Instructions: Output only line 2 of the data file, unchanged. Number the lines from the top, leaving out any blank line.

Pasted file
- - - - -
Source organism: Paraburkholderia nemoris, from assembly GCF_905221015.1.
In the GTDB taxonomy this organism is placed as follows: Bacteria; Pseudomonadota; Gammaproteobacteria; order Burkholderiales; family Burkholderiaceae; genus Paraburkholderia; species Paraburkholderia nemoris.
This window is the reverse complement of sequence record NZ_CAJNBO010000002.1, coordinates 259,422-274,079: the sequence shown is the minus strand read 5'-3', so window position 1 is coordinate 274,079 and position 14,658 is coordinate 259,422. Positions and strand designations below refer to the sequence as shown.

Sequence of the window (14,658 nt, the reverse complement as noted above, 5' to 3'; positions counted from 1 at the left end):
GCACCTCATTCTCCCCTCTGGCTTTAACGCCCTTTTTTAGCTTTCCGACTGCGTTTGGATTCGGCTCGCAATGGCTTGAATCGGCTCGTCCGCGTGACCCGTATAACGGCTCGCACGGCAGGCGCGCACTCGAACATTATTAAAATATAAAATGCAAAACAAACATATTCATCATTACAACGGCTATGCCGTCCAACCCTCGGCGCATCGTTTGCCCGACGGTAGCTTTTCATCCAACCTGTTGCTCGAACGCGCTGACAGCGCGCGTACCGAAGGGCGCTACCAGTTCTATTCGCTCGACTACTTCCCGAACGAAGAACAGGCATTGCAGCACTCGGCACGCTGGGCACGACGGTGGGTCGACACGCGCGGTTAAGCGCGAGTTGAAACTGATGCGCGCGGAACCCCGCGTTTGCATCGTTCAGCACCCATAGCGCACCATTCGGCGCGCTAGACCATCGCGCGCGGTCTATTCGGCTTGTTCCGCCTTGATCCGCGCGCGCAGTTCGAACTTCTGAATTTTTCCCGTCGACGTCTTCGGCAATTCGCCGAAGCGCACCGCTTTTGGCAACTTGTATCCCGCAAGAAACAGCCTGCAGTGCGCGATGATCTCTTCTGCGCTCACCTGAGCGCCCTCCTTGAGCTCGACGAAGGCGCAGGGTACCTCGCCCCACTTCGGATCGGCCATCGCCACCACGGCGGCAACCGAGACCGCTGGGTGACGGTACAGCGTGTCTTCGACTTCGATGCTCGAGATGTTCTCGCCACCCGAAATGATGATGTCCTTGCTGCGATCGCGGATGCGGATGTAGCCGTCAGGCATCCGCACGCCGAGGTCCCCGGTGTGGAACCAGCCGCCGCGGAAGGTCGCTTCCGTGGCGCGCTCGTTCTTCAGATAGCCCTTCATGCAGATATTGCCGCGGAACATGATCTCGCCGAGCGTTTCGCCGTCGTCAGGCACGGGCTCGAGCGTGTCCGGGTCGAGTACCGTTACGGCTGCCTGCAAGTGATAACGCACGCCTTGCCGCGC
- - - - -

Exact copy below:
In the GTDB taxonomy this organism is placed as follows: Bacteria; Pseudomonadota; Gammaproteobacteria; order Burkholderiales; family Burkholderiaceae; genus Paraburkholderia; species Paraburkholderia nemoris.